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Desalination Has No Known Negative Impacts on the Environment: True or False?

Gregory Shtelman | Project Manager | November 19, 2019 | Desalination

Although historically desalination has had negative impacts, newer sustainable methods of desalination are emerging. Sustainable, eco-friendly and cost-effective desalination doesn’t begin and end with technological advancement. Its scope needs to stretch beyond traditional limits for it to offer a genuinely comprehensive solution in a reality of increasing uncertainty regarding climate and natural resources. Let’s take a look at the ecological and economic significance of pairing eco-friendly desalination with renewable energy resources & responsible effluent management, that together ensure a truly sustainable water future.

The Needs & Challenges

Water scarcity is a worldwide issue. Today nearly 700 million people worldwide suffer from water shortage, and that number is expected to grow to 1.8 billion in just 10 years (source: The United Nations). While seawater and brackish water desalination offer an alternative to rising water demands associated with population growth, diminishing water supplies and contamination, desalination can clearly provide a sustainable water source, but at the same time poses some challenges when not implemented properly.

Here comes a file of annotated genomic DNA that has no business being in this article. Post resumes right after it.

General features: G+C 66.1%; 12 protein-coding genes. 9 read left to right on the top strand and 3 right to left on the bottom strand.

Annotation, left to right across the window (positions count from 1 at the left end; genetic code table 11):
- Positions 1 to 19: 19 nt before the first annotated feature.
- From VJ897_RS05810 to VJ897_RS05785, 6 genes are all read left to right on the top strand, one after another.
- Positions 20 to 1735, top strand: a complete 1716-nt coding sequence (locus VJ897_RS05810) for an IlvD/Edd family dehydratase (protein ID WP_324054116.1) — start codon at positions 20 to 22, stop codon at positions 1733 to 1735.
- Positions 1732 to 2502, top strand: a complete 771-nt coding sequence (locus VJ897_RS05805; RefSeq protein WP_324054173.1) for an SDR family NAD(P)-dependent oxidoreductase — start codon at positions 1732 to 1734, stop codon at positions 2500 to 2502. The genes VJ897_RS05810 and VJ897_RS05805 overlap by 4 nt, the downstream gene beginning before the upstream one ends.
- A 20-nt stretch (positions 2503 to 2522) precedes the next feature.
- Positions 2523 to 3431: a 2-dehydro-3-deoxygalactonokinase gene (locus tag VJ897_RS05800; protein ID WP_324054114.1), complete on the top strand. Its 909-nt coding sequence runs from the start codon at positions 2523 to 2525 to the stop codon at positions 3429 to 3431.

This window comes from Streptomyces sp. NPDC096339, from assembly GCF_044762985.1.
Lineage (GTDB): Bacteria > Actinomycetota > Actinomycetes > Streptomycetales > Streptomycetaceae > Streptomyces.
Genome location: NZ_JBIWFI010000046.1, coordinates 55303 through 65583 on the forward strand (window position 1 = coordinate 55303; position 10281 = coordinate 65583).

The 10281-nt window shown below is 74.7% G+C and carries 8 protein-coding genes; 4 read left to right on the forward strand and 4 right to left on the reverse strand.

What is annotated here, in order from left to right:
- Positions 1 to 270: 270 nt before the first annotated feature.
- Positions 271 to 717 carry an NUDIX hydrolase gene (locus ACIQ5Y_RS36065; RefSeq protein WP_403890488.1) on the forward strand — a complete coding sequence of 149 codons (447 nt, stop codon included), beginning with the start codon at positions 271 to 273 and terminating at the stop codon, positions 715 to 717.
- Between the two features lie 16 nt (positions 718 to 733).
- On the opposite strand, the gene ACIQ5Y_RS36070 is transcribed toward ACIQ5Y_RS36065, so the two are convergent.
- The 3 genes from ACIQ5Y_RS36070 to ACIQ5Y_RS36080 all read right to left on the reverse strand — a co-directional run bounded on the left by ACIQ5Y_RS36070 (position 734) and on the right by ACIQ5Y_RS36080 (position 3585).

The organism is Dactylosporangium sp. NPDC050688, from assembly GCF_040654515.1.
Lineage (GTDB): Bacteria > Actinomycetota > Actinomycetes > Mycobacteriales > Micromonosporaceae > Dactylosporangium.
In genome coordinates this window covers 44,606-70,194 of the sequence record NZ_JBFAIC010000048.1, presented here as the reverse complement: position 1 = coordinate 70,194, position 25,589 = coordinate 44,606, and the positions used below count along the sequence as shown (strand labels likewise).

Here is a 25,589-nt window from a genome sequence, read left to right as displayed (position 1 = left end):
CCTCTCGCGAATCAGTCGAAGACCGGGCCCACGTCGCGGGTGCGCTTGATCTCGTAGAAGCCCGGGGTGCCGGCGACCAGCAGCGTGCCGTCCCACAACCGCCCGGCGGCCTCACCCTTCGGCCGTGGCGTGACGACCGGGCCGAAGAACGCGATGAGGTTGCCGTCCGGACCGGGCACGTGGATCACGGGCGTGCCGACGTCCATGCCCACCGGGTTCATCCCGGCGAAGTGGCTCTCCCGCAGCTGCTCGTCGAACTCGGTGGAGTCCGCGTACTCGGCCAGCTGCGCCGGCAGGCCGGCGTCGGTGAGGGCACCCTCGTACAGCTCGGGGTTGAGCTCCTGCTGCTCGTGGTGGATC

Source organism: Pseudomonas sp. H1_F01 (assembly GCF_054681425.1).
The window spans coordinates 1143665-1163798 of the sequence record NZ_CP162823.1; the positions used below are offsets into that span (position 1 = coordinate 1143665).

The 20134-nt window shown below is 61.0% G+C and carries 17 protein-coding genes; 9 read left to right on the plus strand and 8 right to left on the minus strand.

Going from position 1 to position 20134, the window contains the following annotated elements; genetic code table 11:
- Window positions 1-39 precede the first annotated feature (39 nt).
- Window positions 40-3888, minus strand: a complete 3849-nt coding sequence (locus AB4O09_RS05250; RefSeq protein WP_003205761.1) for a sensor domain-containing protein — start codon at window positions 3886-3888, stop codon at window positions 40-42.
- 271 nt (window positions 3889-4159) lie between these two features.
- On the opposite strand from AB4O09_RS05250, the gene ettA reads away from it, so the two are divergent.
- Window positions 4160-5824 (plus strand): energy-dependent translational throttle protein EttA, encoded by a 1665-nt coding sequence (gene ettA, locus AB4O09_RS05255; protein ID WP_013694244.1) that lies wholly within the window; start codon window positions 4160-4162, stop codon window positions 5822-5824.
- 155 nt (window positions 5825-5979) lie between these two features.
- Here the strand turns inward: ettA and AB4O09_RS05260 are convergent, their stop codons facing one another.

The need for sustainable solutions is clear. Water demand is increasing worldwide as a result of growing populations, agricultural intensity and industrial development, while increasing climate fluctuation is disrupting natural patterns of precipitation and water storage. But what exactly do we mean when we talk about environmentally-conscious desalination? Do we look at desalination technologies? Their source of energy? Desalination byproduct discharge and disposal methods? The most responsible, although quite intricate answer would be – all of the above.

water scarecity

While technological advancements that enable lower carbon footprint desalination are currently available, or in various stages of development (e.g. RO-PRO), according to a recent study by the United Nations Environmental Program, brine discharge and high energy consumption are by far the most environmentally-challenging aspects of desalination.